Christmas is a time for celebration and the annual Christmas party is a great way to thank your staff for their work throughout the year and provide an opportunity for employees to relax and enjoy themselves.
It’s important to be mindful though that, during the festivities, if inappropriate social media content is shared it could reflect badly on the organisation.
Before the rise of social media, bad behaviour and dodgy dancing might have caused a stir on the night but would be long forgotten in the New Year. Nowadays this is no longer the case, given practically every employee has access to a smartphone camera and internet connection.
If having drunken Christmas party antics immortalised on social media worries you, then it’s worth creating a social media policy, if you don’t have one, and reminding employees of the key points before the party.
How to create a social media policy
If you don’t already have one you need to create a clear social media policy. Whilst social media can be helpful in promoting the company’s achievements and culture to prospective customers and employees, some actions can have a serious negative impact on the business or employee. Many employees are not aware of what is and isn’t acceptable, and the ramifications of their actions on social media – so it’s your job to educate them and make it perfectly clear.
It should be a straightforward document written in plain English which sets out the rules and expectations for your employees’ use of social media in the workplace. This may also need to extend to expectations of social media by your employees in their personal lives too, if this may have an impact on the company. Make sure to mention that the policy extends to all work functions, including the Christmas party.
What your policy should contain
The policy should spell out what employees can and cannot say about the company and it should be very clear about the difference between business and private social media. While you are devising this strategy it’s important to get input from heads of departments, staff reps and unions (where applicable). Together you can draw up a policy which meets the businesses’ aims without staff feeling gagged.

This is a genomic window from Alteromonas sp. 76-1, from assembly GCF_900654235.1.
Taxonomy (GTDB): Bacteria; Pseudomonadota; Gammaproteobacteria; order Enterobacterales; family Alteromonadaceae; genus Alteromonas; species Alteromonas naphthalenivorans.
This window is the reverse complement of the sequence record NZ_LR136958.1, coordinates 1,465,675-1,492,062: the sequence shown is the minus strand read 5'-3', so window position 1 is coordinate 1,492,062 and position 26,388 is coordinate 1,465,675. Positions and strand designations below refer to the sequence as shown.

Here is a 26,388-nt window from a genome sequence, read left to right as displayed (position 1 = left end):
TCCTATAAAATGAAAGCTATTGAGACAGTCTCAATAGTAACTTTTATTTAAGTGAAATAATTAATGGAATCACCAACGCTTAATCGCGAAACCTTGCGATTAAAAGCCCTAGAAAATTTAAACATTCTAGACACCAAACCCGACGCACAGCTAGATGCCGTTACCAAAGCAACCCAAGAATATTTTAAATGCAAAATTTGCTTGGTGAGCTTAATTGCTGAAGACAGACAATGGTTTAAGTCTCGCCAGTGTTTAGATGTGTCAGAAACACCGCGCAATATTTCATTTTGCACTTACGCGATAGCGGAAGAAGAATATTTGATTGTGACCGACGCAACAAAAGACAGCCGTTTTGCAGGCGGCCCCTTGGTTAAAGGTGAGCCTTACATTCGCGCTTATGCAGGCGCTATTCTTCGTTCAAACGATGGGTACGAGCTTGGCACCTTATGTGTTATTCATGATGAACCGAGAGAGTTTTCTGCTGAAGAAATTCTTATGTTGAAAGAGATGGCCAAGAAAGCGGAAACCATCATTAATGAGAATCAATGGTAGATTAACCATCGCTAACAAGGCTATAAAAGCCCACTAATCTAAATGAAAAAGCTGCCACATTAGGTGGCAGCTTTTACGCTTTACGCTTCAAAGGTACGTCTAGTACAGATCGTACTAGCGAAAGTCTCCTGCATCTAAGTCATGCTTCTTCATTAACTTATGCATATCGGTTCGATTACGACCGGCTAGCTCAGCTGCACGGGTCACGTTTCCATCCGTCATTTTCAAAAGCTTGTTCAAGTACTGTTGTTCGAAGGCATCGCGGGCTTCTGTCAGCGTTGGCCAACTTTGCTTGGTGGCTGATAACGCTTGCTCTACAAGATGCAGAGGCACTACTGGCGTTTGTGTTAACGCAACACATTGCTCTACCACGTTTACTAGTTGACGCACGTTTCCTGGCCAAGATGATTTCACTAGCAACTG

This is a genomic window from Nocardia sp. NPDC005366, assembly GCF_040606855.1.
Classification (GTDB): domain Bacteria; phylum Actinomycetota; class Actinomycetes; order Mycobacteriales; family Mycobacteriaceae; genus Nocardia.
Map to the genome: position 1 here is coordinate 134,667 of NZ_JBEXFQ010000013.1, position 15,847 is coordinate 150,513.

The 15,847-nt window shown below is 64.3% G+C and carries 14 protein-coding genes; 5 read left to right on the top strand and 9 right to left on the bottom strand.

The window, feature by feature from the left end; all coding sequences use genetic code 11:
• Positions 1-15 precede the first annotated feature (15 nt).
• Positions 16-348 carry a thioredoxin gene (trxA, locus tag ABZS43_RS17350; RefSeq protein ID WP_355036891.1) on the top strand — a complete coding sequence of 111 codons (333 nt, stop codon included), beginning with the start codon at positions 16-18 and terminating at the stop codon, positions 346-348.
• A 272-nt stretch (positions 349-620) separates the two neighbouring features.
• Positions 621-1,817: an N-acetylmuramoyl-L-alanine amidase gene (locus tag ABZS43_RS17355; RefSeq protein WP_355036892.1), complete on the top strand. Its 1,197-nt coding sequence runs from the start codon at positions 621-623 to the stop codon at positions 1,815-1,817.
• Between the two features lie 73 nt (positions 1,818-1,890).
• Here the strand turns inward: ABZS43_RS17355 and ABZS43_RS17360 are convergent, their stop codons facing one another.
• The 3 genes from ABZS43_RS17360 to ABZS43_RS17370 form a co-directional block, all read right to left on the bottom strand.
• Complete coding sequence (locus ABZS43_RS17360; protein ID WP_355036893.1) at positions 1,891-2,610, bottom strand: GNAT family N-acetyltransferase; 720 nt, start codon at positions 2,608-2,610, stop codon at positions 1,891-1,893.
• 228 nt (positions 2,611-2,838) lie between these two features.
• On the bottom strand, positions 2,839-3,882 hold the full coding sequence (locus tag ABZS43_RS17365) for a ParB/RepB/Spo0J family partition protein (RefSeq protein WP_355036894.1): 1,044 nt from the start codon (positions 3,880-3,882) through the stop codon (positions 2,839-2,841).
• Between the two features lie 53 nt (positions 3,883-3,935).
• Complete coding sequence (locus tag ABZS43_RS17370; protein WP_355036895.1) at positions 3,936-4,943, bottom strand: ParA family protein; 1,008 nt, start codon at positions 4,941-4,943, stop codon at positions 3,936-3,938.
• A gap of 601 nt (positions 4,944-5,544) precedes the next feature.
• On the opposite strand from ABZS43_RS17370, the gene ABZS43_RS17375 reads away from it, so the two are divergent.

When it comes to disciplinary actions consider applying the same standards of conduct online as you would offline. You can help make this digestible by giving examples of how this works in practice and what the precise penalties for disregarding it are.
Maintaining your company personality
Don’t feel you have to sacrifice your brand or tone of voice just because you are creating a policy. Take a look at some of the interesting ways fashion conglomerate GAP spells out its social media dos and don’ts:
- Some subjects can invite a flame war. Be careful discussing things where emotions run high (e.g. politics and religion) and show respect for others’ opinions.
- Your job comes first. Unless you are an authorized Social Media Manager, don’t let social media affect your job performance.
- If you #!%#@# up? Correct it immediately and be clear about what you’ve done to fix it. Contact the social media team if it’s a real doozy.
- Don’t even think about it…. Talking about financial information, sales trends, strategies, forecasts, legal issues, future promotional activities. Giving out personal information about customers or employees. Posting confidential or non-public information. Responding to an offensive or negative post by a customer. There’s no winner in that game.
Remind employees of the policy prior to the Christmas party
When providing employees with the details of the party, remind them of the key points from the social media policy. This could be on the back of a party invite, or at the end of an email.
Possible highlights you could feature include:
- Don’t post pictures that feature colleagues if you haven’t asked their permission
- Don’t post inappropriate photos of your workplace
- Don’t post anything negative about the company
- Don’t post anything negative or derogatory about a colleague
Encourage acceptable social media usage
It’s important to remember though that the Christmas party is a time for fun, therefore your social media policy shouldn’t put a dampener on the festivities.
Social media can also be good for the company as it allows you to portray your company’s personality, which can attract potential future employees and clients or customers.
As well as reminding employees of what not to post, use this as an opportunity to tell them what they are able to share. You could also consider featuring a photo area at the party, which would encourage people to pose for more appropriate pictures, as well as supplying a hashtag that can be used with all posts, which would enable you to collate all images that are shared into a central collection for everyone to view.
The annual Christmas party should be a night of festive fun and not spent frantically worrying about employees’ social media usage. To avoid the latter make sure all employees are fully briefed on your social media policy and understand what constitutes unacceptable behaviour.
This content originally appeared on Benenden’s workplace hub where employers can find a range of related articles to help with their health and wellbeing strategy.